More protection for troops working near burn pits
The military is looking to expand the availability of breathing masks after two Democratic senators asked Defense Secretary Robert Gates last month to provide them to troops who work near burn pits.
Sens. Charles E. Schumer, of New York., and Bill Nelson, of Florida, made the request after Army Sgt. William McKenna, 41, died from a rare case of lymphoma, which the lawmakers believe was linked to toxic fumes from exposed burn pits in Iraq.
All open air burn pits in Iraq were closed by the end of 2010, Adm. Mike Mullen, chairman of the Joint Chiefs of Staff, wrote in a letter responding to the two senators.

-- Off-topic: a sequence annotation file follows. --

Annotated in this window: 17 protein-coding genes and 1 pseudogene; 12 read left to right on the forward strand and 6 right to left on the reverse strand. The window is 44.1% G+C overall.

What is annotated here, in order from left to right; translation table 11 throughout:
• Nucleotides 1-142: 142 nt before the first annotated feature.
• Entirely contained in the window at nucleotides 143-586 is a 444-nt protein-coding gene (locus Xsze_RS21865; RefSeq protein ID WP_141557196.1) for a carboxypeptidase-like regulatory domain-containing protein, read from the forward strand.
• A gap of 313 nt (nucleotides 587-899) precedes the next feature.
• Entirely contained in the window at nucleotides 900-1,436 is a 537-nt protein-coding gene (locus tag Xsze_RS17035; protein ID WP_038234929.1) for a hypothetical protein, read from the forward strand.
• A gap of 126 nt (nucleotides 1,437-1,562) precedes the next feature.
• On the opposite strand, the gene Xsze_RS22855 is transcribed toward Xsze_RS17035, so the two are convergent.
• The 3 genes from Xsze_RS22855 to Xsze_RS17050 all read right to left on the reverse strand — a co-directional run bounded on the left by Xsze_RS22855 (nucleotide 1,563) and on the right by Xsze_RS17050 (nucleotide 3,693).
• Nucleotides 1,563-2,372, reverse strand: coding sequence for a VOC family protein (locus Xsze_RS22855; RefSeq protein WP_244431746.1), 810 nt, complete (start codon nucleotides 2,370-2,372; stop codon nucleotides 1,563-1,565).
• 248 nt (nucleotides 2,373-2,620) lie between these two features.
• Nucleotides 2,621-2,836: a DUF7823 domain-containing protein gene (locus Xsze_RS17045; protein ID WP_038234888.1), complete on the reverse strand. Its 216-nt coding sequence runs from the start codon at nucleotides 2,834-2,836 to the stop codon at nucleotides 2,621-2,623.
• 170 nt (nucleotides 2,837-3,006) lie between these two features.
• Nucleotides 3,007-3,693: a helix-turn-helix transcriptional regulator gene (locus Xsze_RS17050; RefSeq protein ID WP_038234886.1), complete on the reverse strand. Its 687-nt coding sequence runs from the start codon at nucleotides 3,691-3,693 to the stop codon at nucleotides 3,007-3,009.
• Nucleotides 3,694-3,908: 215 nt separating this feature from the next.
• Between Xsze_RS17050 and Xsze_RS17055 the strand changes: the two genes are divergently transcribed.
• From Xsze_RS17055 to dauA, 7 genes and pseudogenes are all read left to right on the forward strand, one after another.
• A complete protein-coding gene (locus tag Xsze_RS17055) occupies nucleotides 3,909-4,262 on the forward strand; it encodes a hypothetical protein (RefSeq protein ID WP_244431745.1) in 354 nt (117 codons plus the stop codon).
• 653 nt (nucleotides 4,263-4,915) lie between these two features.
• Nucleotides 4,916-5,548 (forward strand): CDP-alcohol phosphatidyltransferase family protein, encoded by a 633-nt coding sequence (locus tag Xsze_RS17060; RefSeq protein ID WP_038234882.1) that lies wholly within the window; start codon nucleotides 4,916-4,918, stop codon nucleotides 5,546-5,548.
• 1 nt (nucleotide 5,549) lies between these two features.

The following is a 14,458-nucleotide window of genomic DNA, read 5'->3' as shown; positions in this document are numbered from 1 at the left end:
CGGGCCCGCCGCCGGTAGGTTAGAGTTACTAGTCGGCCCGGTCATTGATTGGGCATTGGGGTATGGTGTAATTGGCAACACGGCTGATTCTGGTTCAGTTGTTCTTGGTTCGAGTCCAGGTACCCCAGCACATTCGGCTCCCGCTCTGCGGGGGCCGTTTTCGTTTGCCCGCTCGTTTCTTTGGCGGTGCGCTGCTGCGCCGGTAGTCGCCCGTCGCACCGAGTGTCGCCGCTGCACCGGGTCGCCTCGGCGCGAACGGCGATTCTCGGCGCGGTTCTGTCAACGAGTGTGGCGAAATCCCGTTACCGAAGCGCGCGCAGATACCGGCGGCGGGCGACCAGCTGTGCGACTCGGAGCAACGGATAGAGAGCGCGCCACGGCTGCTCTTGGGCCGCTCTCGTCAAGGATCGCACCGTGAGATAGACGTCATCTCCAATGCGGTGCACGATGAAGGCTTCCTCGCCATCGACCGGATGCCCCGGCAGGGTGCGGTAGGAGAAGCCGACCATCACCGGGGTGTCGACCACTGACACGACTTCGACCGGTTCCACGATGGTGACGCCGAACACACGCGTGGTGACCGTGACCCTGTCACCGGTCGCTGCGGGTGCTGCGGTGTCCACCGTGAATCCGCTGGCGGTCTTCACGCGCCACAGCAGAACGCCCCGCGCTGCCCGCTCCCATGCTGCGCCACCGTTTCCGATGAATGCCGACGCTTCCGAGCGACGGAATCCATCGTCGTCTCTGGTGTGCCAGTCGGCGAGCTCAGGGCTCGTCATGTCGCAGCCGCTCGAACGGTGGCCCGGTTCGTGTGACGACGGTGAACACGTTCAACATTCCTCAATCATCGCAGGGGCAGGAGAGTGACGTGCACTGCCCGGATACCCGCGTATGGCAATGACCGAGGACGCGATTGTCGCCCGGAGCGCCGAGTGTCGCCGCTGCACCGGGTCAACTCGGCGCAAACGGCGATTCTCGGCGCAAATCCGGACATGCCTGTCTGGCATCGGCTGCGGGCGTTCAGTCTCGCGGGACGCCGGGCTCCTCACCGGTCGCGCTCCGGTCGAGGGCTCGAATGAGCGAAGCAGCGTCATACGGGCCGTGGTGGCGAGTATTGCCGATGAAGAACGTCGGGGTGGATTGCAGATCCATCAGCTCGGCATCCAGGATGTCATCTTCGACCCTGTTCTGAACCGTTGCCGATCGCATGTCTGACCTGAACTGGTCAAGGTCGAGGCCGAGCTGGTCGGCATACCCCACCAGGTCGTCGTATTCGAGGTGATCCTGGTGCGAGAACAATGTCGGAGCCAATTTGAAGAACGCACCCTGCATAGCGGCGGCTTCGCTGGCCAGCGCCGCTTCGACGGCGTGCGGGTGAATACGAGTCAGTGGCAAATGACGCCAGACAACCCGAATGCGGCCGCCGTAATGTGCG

“We are in the process of gathering additional information and within the next 60 days will identify ways to promote greater access and use of protective equipment to further mitigate burn pit concerns,” Mullen wrote. “Local commanders are also ensuring burn pits are operated in a safe, secure area and inspected regularly.”
Veterans have claimed they were sickened by the fumes created when garbage was burned in exposed burn pits. While Defense Department researchers insist the smoke from the burn pits did not cause the illnesses, the Department of Veterans Affairs is looking into a possible link.
“All our front line troops can breathe a little easier today,” Schumer said in a news release. “It was shocking to learn that our brave troops were asked to monitor these toxic ‘burn-pits’ without adequate protection, and it is only right that the brass has promptly responded to our pleading that these troops be afforded every protection possible, in terms of both equipment and procedure.”